If Emilio Sagi’s compression of Luisa Fernanda seemed to be trying to make an opera out of a zarzuela, what are we to make of his even more radical reframing of Katiuska? This reframing is no mere metaphor, but literal: inside Daniel Bianco’s skewed gilt picture frame we have a tilted, light birchwood box with sliding panels, opening out into a serene blue Ukrainian night sky complete with moon. Outside to front and rear drably-suited refugees clamber through charred and broken revolutionary remnants, carefully picking their way towards the haven of the birch-box inn.
It’s a beautiful, bold and suggestive setting for what remains of González del Castillo and Martí Alonso’s scenario, stripped of all minor characters and one rather major one (Iván); shorn of folkloristic and sensational incidents, notably the wounding of Pedro Stakoff; distilled to an interval-free 80 minutes. As there’s something like 55 minutes music, that leaves little time for dialogue, and less for plot. The old Act 2 becomes pretty much a pure concert, the convoluted original ending replaced by a streamlined finale in which Katiuska makes a straight choice between Princess and Woman of the People.
The effect of all this is to focus the spotlight firmly on Sorozábal’s music, played absolutely uncut in the new ICCMU edition made by the composer's grandson Pablo Sorozábal Gómez. It’s amazing that such a tightly integrated and assured effort could be his first for the lyric stage, a world away from those respectable compositions, informed by Basque folklore and German formal precedents, from before and during Sorozábal's Leipzig study years. With its syncopated saxophone, shimmering mandolin and honky-tonk pit piano, Katiuska’s scoring is classic Sorozábal zarzuela moderna, a potent mixture of popular jazz and romantic lushness owing something perhaps to Emmerich Kálmán, but all his own in orchestral wizardry and harmonic invention. Number after number maintains the standard, bolstered by the composer’s clever motivic use of Slav folksongs such as the Volga Boatmen. Only the biting irony of the later scores is missing from what remains a melodic masterpiece.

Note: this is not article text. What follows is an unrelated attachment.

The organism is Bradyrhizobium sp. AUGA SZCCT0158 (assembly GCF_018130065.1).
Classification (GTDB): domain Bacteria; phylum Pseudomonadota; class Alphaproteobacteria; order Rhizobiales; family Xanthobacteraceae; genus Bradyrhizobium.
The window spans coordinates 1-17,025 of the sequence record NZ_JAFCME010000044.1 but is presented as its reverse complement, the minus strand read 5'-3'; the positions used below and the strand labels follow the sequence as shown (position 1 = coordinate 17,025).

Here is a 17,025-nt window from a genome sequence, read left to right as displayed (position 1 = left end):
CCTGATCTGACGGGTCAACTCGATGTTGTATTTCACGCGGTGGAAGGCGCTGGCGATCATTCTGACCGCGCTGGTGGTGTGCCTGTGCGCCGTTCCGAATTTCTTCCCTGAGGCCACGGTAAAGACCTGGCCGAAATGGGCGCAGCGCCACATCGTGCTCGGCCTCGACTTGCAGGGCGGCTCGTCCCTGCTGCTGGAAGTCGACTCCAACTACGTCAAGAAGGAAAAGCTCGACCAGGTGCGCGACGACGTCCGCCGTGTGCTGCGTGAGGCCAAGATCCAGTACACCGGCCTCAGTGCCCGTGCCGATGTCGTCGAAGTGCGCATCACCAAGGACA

Sagi’s instinct to throw all dramatic weight onto the music is surely right. Katiuska suffers from a weak libretto, which even amidst the triumph of the 1931 Barcelona premiere was criticised for failing to capitalise on its near-contemporary, Red Revolutionary setting. The writers pull their punches at every opportunity, reducing political conflict to an operetta romance of confused aristocratic identities and love-or-duty politics. And although his production feels at times like work-in-progress, Sagi’s lean and mean Katiuska makes an emotionally gripping, highly entertaining theatrical spectacle. The intelligence with which Sorozábal’s generous mixture of musical genres is treated should ensure that no open-minded zarzuelero is going to feel short-changed by the result.
An outstandingly strong cast helps the cause. If the audience in Bilbao’s gorgeously ornate (proudly pre-revolutionary!) Arriaga Theatre was reserved in its appreciation for Maite Alberola’s haughty, dreamily sensual take on the title role, Erté stole, sequins and all, that’s no reflection on her lustrous, chocolate con churros vocal weight and tone. She’s not afraid to take risks either, with two valiant attempts at extreme pianissimi in alt. Opposite her, Ángel Ódena’s straight-backed, grizzled Pedro scored a hit as a forthright but sensitively sung Red Commissar. The sexual tension between them was convincing enough to make the duet at the score’s heart as moving as it should be. At the aristocratic apex of the triangle Jon Plazaola is a nicely etiolated Príncipe Sergio: his voice may be on the small side, but it is perfectly formed in the old-fashioned tenorial virtues of clean intonation and precise diction.
Comedy is in the most capable hands. Milagros Martín’s Olga is fully bedded-in to the quicksilver spirit of the production, sliding with easy verve between the Slav-Spanish melancholy of “Ucraniano de mi amor” and the jazzy high-jinks of “A París me voy”. That was given a quick encore: we might have had one too for “Cosacos de Kazán”, wittily staged to showcase Enrique Baquerizo’s gangling Colonel and Mikeldi Atxalanabaso’s beaming innkeeper on the make; and for the Boston Waltz, where this disreputable trio were joined by Trinidad Iglesias’s no-holds-barred, lusty maidservant. Lander Iglesias made what he could of the Catalan stocking salesman, reduced to a few comedy remnants.
The sterling qualities of the Bilbao Symphony Orchestra and Coral de Bilbao are familiar worldwide from their Naxos recordings, and under David Giménez Carreras’s sensitive and careful baton they brought out the subtleties of Sorozábal’s score to great effect – the mock-accordion effect of alternating woodwind and strings in “Ucraniano de mi amor” proved a special, teasing delight. I hope the same forces get the chance to consolidate these virtues in the forthcoming production runs at Valladolid, Oviedo and Madrid’s Teatro Español, maybe letting rip in addition with a little of the adrenal excitement we’re used to from the composer’s own accounts on record – though in truth he’s a hard act to follow. Meanwhile this will do very well indeed. It’s to Emilio Sagi’s credit that he has faith in Sorozábal’s score to let it stand or fall more or less by itself. Marvellously, it stands.
© Christopher Webber 2008
Cast: Maite Alberola (Katiuska);
Ángel Ódena (Pedro Stakoff); Jon Plazaola (Príncipe
Sergio); Enrique Baquerizo (Coronel Brunovich); Milagros Martín (Olga);
Trinidad Iglesias (Tatiana); Mikeldi Atxalanabaso (Boni); Lander Iglesias
(Amadeo Pich); Coral de Bilbao, Bilbao Orkestra Sinfonikoa; Emilio Sagi (d.);
Daniel Bianco (designer); Pepa Ojanguren (costumes); Eduardo Bravo (lighting
design); Nuria Castejón (choreography); David Giménez Carreras
29 September 2008